The treatment of many medical issues like abnormal gait and muscular disorders require an accurate sensing of applied pressure. In this regard, flexible pressure sensors that are simple, lightweight, and low-cost, have garnered considerable attention. These sensors are designed and manufactured through “additive manufacturing,” or what is more commonly called “3D printing,” using conductive polymer composites as their building blocks. However, all 3D-printed pressure sensors developed so far are limited to sensing applied forces along a single direction only. This is hardly enough for real world applications, which involve situations where forces can be applied along various angles and directions. Moreover, the electrical resistance of most conductive polymers varies with temperature and must be compensated for accurate pressure sensing. In a study a group of scientists led by Prof. Hoe Joon Kim from Daegu Gyeongbuk Institute of Science and Technology, South Korea, have addressed this issue with a newly designed multi-axis pressure sensor coupled with a temperature-sensing component that overcomes the limitations of conventional sensors. “Our multi-axis pressure sensor successfully captures the readings even when tilted forces are applied. Moreover, the temperature-sensing component can calibrate the resistance shift with temperature changes. In addition, the scalable and low-cost fabrication process is fully compatible with commercial 3D printers,” explains Prof. Kim. Scientists first prepared the printable conductive polymer using multi-walled carbon nanotubes (MWCNTs) and polylactic acid (PLA). Next, they built the sensor body with a commercial elastomer and sensing material with MWCNTs/PLA composite filament using 3D printing. The sensor is based on a bumper structure with a hollow trough beneath and employs three pressure-sensing elements for multi-axis pressure detection and a temperature-sensing element for calibration of resistance. The sensor could successfully calibrate both the magnitude and direction of the applied force by evaluating the response of each pressure-sensing element. This bumper structure, when installed in a 3D-printed flip-flop and a hand gripper, enabled clear distinction between distinct human motions and gripping actions. The scientists are thrilled about the future prospects of their 3D-printed sensor. “The proposed 3D printing technology has a wide range of applications in energy, biomedicine, and manufacturing. With the incorporation of the proposed sensing elements in robotic grippers and tactile sensors, the detection of multi-directional forces along with temperature could be achieved, heralding the onset of a new age in robotics,” comments an excited Prof. Kim.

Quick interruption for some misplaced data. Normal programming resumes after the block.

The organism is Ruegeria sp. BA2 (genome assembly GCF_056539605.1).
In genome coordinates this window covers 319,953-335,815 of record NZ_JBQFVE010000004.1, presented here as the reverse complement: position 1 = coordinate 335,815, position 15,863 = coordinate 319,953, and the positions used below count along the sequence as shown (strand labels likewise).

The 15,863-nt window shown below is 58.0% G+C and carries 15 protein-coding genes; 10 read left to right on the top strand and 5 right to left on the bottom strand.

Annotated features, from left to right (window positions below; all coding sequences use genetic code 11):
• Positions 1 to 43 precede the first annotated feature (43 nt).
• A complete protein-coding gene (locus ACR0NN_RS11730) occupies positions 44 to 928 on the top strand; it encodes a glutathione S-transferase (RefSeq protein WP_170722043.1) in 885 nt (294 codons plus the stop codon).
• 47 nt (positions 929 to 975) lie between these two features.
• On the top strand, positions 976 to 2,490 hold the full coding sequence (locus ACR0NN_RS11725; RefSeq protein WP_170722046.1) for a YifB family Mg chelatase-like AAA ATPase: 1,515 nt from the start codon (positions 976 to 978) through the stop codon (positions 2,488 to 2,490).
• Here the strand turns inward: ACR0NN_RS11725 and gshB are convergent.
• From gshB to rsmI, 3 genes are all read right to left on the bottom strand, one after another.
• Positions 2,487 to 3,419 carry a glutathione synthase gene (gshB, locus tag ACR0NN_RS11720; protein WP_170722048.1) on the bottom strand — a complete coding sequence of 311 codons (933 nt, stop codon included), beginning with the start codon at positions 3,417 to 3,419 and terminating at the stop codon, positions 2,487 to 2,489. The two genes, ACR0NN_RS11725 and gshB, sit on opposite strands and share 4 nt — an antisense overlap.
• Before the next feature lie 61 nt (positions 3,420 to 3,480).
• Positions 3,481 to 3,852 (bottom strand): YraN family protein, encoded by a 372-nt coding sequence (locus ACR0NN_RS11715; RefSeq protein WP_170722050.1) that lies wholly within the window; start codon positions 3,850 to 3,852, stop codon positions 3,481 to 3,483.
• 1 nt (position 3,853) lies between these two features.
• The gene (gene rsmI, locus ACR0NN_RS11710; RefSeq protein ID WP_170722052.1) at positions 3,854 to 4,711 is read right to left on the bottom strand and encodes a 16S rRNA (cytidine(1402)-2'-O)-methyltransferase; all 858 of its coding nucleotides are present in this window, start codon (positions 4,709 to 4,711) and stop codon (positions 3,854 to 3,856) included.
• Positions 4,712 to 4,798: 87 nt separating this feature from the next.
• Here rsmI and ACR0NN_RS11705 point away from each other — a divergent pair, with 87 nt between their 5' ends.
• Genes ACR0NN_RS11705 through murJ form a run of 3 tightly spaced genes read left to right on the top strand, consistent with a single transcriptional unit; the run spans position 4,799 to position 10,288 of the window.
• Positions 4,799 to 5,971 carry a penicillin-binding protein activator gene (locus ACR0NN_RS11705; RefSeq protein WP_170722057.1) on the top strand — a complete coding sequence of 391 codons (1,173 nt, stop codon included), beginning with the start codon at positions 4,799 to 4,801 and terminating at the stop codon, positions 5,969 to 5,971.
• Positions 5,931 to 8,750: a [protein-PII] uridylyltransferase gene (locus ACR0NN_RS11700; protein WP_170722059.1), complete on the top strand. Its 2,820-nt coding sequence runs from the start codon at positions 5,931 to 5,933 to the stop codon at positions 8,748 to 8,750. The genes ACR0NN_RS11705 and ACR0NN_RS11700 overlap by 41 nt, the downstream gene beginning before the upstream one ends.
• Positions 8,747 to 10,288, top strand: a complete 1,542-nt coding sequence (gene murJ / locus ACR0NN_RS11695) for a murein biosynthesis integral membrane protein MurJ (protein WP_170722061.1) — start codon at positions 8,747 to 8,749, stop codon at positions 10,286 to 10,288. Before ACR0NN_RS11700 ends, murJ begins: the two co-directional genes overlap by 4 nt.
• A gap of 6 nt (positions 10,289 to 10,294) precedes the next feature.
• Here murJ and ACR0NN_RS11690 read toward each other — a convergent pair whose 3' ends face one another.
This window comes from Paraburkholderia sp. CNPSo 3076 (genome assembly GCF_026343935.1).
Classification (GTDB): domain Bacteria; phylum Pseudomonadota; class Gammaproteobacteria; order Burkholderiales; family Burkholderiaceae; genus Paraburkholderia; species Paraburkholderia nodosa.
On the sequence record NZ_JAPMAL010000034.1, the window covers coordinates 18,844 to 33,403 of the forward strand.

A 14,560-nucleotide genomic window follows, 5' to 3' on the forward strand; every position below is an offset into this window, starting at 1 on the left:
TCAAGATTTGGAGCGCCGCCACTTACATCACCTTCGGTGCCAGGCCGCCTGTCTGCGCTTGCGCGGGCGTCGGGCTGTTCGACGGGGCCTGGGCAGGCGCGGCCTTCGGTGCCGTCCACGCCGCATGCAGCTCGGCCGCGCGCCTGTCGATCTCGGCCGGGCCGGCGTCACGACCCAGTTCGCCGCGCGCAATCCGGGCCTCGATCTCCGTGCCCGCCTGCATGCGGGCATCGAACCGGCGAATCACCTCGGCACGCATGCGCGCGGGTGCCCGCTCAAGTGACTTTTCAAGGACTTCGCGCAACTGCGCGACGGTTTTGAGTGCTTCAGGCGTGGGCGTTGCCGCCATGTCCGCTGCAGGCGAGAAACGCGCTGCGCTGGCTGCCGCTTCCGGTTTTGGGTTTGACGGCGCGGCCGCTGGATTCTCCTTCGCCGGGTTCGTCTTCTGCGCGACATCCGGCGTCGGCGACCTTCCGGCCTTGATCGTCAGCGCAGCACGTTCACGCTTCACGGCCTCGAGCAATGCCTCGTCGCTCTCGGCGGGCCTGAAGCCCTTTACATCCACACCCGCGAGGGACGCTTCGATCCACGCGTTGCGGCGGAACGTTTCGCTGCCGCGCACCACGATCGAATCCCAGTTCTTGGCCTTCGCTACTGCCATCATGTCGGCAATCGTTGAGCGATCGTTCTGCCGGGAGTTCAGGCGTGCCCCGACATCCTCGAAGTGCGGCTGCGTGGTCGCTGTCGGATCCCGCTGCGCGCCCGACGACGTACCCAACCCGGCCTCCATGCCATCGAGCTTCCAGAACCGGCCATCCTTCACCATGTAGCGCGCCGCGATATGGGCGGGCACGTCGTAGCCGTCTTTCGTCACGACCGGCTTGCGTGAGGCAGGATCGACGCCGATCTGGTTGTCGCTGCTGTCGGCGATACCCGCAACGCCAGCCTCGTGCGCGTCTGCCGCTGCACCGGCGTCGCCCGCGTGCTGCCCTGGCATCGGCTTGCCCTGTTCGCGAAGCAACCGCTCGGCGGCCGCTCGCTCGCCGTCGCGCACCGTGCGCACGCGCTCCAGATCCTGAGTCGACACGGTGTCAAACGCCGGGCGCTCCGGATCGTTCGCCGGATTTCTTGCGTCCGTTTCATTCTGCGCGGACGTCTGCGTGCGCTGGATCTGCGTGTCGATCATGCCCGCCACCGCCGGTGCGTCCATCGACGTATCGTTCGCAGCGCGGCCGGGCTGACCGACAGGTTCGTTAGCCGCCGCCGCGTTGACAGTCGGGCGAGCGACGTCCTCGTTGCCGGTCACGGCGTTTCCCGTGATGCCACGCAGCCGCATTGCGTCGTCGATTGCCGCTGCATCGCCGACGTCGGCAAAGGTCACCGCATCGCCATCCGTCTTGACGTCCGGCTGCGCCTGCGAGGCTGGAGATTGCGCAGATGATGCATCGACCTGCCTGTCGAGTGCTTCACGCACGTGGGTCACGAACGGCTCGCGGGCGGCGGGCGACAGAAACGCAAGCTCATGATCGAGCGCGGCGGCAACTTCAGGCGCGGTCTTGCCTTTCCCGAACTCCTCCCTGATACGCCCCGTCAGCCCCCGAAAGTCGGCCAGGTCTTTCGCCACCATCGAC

Indeed, those are some interesting consequences to look forward to!